Alguém me avisou

Foram me chamar
Eu estou aqui, o que é que há
Eu vim de lá, eu vim de lá pequenininho
Mas eu vim de lá pequenininho
Alguém me avisou pra pisar nesse chão devagarinho
Sempre fui obediente
Mas não pude resistir
Foi numa roda de samba
Que juntei-me aos bambas
Pra me distrair
Quando eu voltar na Bahia
Terei muito que contar
Ó padrinho não se zangue
Que eu nasci no samba
E não posso parar
Foram me chamar
Eu estou aqui, o que é que há *

Notably, two of the artists most associated with the song “Alguém me avisou”—other than Dona Ivone Lara herself—are the brother and sister Caetano Veloso and Maria Bethânia Vianna Telles Veloso (better known as Maria Bethânia). Importantly, they come from Bahia—the epicenter of Afro-Brazilian culture at the heart of Dona Ivone Lara’s musical influence.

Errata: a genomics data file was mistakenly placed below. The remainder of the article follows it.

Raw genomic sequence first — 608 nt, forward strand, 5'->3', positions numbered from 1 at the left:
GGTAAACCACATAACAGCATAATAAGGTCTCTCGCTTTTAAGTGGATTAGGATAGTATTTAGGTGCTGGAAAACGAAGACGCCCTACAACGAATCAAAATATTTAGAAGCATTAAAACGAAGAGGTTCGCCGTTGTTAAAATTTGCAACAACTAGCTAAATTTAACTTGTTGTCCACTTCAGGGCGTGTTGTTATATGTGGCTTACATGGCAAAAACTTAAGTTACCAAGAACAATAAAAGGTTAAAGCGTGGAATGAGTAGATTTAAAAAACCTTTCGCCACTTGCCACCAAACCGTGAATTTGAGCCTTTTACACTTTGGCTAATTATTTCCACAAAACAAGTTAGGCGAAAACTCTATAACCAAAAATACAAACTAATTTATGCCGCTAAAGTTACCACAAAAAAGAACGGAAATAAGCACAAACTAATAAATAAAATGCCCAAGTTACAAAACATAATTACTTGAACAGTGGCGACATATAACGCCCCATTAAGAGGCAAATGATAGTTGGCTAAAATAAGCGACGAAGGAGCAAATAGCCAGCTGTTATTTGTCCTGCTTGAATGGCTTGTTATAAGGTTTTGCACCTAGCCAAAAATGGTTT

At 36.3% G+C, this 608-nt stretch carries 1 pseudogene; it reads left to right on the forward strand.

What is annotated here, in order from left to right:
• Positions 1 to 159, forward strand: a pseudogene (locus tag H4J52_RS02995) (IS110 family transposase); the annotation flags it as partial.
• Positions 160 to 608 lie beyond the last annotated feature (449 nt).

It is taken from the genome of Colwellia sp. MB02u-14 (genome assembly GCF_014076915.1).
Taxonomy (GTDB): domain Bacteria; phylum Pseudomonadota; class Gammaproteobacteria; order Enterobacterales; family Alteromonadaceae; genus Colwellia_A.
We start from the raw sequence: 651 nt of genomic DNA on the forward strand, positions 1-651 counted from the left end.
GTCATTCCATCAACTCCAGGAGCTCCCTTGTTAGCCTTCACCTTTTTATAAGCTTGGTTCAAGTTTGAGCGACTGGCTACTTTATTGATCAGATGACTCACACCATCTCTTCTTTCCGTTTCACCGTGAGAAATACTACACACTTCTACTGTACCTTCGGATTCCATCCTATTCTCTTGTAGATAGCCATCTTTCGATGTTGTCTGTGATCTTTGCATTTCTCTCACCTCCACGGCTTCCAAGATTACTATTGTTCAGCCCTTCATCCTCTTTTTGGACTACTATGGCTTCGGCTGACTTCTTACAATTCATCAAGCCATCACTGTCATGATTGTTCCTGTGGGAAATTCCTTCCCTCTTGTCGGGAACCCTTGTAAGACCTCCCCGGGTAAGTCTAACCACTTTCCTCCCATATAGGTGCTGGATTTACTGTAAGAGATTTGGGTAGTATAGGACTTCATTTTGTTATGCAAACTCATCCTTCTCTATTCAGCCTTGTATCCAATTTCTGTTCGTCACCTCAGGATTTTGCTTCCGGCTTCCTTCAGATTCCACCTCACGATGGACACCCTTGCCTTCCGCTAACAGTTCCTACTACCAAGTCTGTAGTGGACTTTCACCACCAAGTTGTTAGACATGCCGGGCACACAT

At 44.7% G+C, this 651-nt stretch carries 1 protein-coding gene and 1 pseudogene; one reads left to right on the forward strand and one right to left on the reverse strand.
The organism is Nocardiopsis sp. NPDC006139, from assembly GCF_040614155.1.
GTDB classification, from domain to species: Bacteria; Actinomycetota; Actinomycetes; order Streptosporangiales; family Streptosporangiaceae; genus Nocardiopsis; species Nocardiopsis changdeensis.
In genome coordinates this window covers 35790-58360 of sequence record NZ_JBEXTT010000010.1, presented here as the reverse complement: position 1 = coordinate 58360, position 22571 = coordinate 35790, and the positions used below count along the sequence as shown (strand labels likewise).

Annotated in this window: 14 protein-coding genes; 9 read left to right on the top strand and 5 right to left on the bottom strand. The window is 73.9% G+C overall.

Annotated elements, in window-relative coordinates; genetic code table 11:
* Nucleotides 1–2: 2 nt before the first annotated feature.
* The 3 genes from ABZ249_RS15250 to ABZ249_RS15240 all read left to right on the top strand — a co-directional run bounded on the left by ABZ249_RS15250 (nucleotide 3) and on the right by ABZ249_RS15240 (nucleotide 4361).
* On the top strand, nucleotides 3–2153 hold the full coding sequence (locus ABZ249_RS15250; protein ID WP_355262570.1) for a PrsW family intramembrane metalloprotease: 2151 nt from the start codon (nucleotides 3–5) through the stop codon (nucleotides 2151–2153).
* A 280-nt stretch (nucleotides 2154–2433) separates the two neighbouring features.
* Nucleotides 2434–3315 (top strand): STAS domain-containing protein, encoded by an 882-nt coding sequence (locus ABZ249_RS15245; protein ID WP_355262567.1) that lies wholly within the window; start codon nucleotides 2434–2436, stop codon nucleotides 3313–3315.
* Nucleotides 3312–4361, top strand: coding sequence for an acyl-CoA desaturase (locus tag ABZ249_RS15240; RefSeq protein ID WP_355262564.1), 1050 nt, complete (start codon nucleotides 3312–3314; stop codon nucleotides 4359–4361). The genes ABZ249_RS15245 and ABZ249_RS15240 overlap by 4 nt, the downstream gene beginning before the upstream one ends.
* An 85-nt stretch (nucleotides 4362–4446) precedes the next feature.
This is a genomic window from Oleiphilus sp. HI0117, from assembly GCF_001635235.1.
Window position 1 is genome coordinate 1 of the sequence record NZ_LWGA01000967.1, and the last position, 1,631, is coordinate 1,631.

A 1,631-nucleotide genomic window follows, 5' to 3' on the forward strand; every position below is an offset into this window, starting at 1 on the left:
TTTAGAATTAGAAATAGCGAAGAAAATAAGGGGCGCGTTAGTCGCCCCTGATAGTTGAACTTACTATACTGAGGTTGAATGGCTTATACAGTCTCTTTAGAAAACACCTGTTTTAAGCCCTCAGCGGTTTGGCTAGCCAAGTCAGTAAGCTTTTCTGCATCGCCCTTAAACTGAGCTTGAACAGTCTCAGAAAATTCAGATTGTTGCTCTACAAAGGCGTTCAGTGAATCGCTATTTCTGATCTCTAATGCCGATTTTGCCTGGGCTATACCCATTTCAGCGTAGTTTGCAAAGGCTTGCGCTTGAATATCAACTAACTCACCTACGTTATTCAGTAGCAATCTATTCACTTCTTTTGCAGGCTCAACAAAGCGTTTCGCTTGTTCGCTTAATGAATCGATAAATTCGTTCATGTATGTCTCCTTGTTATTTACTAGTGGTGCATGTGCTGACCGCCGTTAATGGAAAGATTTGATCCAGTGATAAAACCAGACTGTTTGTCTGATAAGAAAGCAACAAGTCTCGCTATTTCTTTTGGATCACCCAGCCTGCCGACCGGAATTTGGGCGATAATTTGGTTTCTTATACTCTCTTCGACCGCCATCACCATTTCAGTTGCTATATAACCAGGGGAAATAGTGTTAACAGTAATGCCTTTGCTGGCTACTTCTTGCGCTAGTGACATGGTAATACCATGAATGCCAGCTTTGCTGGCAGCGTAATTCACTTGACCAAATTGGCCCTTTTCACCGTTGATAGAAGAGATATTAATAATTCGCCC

Caetano Veloso, sometimes called the Bob Dylan of Brazil, is a political activist and a writer in addition to his musical endeavors. He is known primarily for his involvement with the 1960s Brazilian musical tendency called “Tropicalismo,” a fusion of Brazilian pop music with rock and roll, which influenced poetry, theater, and music in that country after a military dictatorship assumed power in 1964. Strongly influenced by the writings of Jean-Paul Sartre and Martin Heidegger, Veloso’s progressive politics did not endear him to that government (which ruled until 1985). Considered dangerous by the regime, Caetano Veloso and his fellow musician Gilberto Gil were arrested in 1969—after which they went into exile. Ironically, leftist Brazilian students were no more fond of “Tropicalismo,” than the military regime, considering it an imposition upon Brazilian music by cultural imperialism. Needless to say, Veloso’s music was often censored and banned by the government. Despite cessation of military rule and resumption of democratic government in Brazil, Caetano Veloso has remained committed. During the 1990s, he recorded music that called attention to AIDS pandemic, corruption, homelessness, and ethnic tension. Never quite as vociferous as her brother, Maria Bethânia did release a protest song called “Carcará” in 1965.